I. Last 6 problems in the Multiplication and Division chapter of the 4th grade Everyday Mathematics Student Math Journal Volume 1, pp 77-78:

[Math Boxes]

Complete the multiplication facts.

3.

a. 4 × 7 = __________

b. 7 × 7 = __________

c. 5 × 7 = __________

d. = _________ = 3 × 6

e. = _________ = 6 × 5

f. =__________ = 9 × 6

4. Tell whether each number sentence is true or false.

a. (7 × 4) - 2 = 80 - (9 × 6) __________

b. 8 × 11 = (8 × 5) + (8 × 6) __________

e. 34 < (3 × 5) + (63/9) __________

d. 12 = (6 × 7) / (19 - 7) __________

5. Make a true sentence by inserting parenthesis.

a. 7 × 4 - 4 = 0

b. 45 / 9 + 10 = 15

c. 8 × 7 - 6 = 8

d. 24 / 3 + 5 = 13

[Time to Reflect]

1. Why are multiplication facts called "turn-around facts"?

2. In this unit, your teacher encouraged you to use "A Guide for Solving Number Stories" when solving problems. Do you think the steps and suggestions in the guide are useful? Why or why not?

3. Is the World Tour Project a good way to learn about numbers? Is it helping you? Why or why not?

II. Last six problems in The Four Operations of Whole Numbers chapter of the Singapore Math Primary Mathematics 4A workbook, p. 62:

[Multiply and use the answers to complete the cross-number puzzle]

DOWN

A.

895

__×31__

B.

676

__×62__

E

346

__×28__

F

406

__×53__

G

119

__×29__

I

135

__×65__

III. Extra Credit

Are Singapore Math students less reflective than Everyday Math students?

## 5 comments:

Everyday Math - "Turn Around" facts. Yeah...turn around and RUN!

Pg 77-78 of the 3rd edition of Everyday Math 4th grade student math journal (lesson 3-12) looks nothing like this. It has students comparing decimals to the thousandths, adding and subtracting decimals, and measuring and estimating length. Where are you getting your data from?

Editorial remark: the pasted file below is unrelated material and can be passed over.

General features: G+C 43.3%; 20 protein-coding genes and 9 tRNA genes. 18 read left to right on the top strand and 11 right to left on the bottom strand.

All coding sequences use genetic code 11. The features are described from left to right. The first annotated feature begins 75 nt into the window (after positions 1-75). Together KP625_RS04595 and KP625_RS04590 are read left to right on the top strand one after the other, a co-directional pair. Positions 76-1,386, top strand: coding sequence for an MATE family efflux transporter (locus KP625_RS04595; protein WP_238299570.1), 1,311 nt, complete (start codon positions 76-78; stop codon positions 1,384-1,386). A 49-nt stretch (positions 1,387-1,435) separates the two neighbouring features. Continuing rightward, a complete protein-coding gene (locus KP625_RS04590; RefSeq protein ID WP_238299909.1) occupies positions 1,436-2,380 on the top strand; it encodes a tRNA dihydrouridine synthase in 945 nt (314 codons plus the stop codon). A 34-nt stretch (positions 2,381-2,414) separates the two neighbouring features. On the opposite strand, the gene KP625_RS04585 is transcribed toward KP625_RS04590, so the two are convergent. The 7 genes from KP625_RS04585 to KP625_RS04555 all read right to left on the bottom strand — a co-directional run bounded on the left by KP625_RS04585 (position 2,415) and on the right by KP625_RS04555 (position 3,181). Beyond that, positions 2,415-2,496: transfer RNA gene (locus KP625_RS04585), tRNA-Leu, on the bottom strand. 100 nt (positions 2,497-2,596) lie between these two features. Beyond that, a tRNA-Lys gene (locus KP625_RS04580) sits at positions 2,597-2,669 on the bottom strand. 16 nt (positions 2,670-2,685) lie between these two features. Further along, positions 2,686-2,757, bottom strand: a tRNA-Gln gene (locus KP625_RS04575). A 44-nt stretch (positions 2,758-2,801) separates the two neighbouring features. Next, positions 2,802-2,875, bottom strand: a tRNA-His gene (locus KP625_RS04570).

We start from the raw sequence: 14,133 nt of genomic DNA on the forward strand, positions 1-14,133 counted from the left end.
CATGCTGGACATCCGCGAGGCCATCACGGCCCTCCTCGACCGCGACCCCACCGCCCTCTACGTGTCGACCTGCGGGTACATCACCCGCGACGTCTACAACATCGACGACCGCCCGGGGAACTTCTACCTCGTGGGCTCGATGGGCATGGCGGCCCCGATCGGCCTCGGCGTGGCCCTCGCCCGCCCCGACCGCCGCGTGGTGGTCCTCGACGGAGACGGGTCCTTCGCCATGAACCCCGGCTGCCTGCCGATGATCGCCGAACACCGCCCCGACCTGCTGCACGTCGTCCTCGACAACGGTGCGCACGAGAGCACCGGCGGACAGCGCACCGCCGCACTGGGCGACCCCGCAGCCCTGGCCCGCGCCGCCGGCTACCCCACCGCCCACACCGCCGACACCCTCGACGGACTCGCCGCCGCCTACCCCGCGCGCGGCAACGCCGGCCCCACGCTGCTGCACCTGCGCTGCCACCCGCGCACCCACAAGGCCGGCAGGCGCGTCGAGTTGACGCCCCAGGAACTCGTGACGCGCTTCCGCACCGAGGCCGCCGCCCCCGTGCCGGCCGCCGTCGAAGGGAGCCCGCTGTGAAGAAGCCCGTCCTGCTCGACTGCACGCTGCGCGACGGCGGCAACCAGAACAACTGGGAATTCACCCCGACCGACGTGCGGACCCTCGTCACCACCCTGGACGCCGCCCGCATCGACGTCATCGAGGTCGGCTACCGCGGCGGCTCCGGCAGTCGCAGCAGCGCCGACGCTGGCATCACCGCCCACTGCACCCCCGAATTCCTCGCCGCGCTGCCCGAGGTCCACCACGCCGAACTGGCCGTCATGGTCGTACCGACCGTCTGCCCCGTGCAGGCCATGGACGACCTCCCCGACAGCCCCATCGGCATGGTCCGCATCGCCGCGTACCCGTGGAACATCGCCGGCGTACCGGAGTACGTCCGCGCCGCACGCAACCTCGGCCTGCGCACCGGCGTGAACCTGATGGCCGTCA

@Anonymous: Does your edition have a "Multiplication and Division" chapter? If so, what do its final 6problems look like?

Ah, I think I see what's going on here. Anonymous 2 is referring at the "Math Boxes" that occur after Time to Reflect and are technically still within the chapter, but don't contain a single multiplication and division problem (yes, they're about decimals and length). In my 2002 edition, these problems are is on p. 79, not pp 77-78. The problems I give here, pp. 77-78 in my edition, are the last problems in the chapter that cover multiplication/division.

The standard for 4th grade multiplication is for students to be able to fluently multiply two 2-digit numbers or one 4-digit number by one 1-digit number. Based on those questions, which we can assume would be the most difficult questions as they are the last 6 questions in the unit, the EDM math unit doesn't come close to meeting that standard.

Why would any school district use EDM when the instruction it provides doesn't meet expectations?

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